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February 1, 2003

Chicago's MAX Gets an Overhaul

By Peter Chapman

Also in this article

  • Chicago's MAX Gets an Overhaul
  • Page 2

Responding to Machine Gun Trading and Customer Abuse

The Chicago Stock Exchange, hoping to help specialists deal with abusive customers and difficult trading partners, plans to rejigger its automatic execution system.

The Midwest Automated Execution System, or MAX, interfaces with the order routing systems of the Chicago mart's brokerage customers, automatically executing or delivering orders to the exchange's specialists.

Since the introduction of penny pricing, customers are hitting MAX with multiple orders at rapid-fire speed. Specialists, who must assume more risk, are also suffering other strains in conducting business.

Now the Chicago mart wants the approval of the SEC to change MAX, a system which has played a major role in the success of the CHX over the past 20 years because of its fast executions.

The proposed rejiggering is the latest in a series of changes instituted in the wake of penny ticks. It also reflects the plan by the American Stock Exchange to trade Nasdaq stocks.

The changeover to trading stocks in increments of one cent from 6.25 cents, started in 2001, has resulted in a decrease in liquidity available at the market's best prices, or the best bid and offer. With 100 price points available at which to quote, traders frequently post one cent, two cents, three cents, etc. away from the NBBO.

Despite this fanning out of liquidity the CHX, through MAX, still offers automatic executions at the ITS BBO for listed shares and the NBBO for Nasdaq shares.

That has led to abuse of MAX by some of the Chicago's brokerage customers, according to CHX sources.

To ensure their trades are done at the market's best prices, they are shooting multiple orders, rapid-fire, one after another, to MAX for automatic execution. Often the combined size of the orders exceeds the total size available at the inside.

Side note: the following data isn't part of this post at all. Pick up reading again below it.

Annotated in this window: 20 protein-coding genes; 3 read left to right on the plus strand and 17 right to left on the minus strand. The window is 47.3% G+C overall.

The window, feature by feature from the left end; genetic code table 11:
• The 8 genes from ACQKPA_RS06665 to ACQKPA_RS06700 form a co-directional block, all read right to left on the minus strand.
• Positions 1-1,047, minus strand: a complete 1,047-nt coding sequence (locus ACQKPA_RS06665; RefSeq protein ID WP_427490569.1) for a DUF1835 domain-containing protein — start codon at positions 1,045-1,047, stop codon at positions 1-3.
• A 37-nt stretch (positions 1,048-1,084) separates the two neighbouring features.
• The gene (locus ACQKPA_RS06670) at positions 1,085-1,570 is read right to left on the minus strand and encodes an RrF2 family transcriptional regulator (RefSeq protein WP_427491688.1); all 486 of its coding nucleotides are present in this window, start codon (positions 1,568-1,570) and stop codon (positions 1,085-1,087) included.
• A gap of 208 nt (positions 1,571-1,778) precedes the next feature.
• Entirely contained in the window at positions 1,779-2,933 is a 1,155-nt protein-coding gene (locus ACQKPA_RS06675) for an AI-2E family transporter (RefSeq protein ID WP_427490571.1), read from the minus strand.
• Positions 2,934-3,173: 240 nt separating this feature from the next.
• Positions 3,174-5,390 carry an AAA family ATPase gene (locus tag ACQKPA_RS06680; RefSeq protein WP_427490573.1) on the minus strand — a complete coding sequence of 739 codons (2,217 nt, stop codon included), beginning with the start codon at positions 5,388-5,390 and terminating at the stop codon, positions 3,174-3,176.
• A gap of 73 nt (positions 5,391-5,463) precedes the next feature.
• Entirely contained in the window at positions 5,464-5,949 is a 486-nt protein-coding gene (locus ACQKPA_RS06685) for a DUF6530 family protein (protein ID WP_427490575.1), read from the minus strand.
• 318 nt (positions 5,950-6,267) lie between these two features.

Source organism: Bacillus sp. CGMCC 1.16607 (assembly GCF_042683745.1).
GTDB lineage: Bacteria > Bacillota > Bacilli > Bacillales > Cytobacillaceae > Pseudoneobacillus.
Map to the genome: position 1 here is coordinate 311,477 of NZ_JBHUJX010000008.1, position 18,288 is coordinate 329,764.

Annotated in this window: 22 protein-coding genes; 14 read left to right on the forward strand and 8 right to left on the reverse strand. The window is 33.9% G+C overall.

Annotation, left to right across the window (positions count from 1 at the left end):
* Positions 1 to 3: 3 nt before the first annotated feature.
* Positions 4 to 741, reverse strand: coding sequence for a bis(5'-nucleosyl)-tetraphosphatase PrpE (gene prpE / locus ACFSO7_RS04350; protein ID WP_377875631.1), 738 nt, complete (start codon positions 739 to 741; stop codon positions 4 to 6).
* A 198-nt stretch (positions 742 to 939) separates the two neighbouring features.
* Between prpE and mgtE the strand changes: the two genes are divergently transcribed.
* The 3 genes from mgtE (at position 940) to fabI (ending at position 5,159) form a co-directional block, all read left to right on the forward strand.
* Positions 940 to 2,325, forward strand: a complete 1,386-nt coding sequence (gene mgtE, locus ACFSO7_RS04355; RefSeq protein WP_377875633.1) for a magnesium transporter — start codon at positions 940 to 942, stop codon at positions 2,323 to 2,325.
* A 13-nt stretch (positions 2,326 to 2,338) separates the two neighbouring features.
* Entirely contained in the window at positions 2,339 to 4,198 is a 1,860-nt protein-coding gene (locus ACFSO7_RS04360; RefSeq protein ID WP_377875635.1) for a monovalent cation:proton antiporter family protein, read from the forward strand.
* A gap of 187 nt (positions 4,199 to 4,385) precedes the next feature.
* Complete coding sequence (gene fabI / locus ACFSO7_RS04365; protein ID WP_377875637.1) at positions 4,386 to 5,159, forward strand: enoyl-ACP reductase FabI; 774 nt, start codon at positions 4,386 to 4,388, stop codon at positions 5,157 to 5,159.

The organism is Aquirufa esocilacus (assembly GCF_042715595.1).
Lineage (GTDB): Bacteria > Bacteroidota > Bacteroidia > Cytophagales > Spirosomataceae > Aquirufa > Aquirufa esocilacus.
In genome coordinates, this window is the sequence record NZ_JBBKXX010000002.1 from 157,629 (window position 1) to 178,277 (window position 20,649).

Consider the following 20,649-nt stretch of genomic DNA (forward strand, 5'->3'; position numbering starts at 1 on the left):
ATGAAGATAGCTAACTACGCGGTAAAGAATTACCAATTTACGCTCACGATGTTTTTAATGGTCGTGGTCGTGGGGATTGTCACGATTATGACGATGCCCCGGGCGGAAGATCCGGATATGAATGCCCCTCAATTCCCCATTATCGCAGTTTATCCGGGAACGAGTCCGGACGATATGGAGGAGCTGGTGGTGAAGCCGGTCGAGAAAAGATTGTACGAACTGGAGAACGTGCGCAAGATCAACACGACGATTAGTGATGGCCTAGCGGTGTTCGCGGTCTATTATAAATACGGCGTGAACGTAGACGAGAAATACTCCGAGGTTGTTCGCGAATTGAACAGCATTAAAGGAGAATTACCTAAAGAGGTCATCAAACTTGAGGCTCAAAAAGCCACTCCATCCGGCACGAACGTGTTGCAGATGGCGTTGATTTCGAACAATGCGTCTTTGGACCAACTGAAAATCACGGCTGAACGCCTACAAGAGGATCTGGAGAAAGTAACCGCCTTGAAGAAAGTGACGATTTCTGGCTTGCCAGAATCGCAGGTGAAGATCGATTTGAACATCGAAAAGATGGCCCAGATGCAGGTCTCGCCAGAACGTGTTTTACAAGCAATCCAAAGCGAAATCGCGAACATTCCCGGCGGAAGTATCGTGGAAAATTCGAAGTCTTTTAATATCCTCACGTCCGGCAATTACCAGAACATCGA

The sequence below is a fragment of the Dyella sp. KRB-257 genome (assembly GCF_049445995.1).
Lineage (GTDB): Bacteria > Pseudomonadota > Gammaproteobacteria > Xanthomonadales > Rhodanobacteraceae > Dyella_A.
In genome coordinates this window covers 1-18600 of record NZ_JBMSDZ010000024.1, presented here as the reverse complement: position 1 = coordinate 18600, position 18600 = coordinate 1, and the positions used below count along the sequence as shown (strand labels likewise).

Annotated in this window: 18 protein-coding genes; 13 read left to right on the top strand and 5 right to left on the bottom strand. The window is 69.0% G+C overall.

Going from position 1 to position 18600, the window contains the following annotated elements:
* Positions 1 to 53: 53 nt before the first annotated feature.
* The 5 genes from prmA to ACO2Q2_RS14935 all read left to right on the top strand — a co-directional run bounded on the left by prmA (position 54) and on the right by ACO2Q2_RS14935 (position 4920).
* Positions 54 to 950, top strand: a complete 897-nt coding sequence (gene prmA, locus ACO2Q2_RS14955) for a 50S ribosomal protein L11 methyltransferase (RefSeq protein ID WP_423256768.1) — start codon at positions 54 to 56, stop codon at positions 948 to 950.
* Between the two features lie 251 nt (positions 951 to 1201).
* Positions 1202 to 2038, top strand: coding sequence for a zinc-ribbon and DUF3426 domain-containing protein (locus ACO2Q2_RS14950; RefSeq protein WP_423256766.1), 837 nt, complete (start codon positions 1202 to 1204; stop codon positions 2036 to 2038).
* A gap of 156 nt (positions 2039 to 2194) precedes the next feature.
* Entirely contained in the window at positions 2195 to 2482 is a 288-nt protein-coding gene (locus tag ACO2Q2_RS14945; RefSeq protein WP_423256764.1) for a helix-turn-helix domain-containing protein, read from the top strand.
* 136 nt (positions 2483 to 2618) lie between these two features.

The practice ensures the order-delivery firm executes its customers' orders at the best possible price. However, it also saddles the specialist with increased risk.

The specialist trades more shares than he would like, leaving him with uncomfortably large positions. His layoff is likely to be unprofitable as he faces the same dearth of liquidity at the inside as the originating broker.

The Chicago says the problem of machine-gunned orders is not yet a big one, but it is taking precautions.

"The problem has become a larger issue since decimalization," said Paul O'Kelly, president of the CHX. "There is less available at the NBBO."

The pending revisions to its rules have been bouncing back and forth between the CHX and the SEC since last July. If approved, they would give the specialist the latitude to cap the aggregate number of shares that he grants automatic executions.

Share caps are not new at the CHX. The specialist already sets limits on the number of shares per order that are eligible for automatic executions. This "Automatic-Execution Threshold" is typically about 599 shares regardless of the quantity available at the NBBO, according to the CHX.

The specialist also caps the total number of shares per order he is willing to execute in any capacity - either automatically or manually. This "Auto-Acceptance Threshold" is typically about 1,099 shares as long as the order size does not exceed the quantity available at the NBBO.

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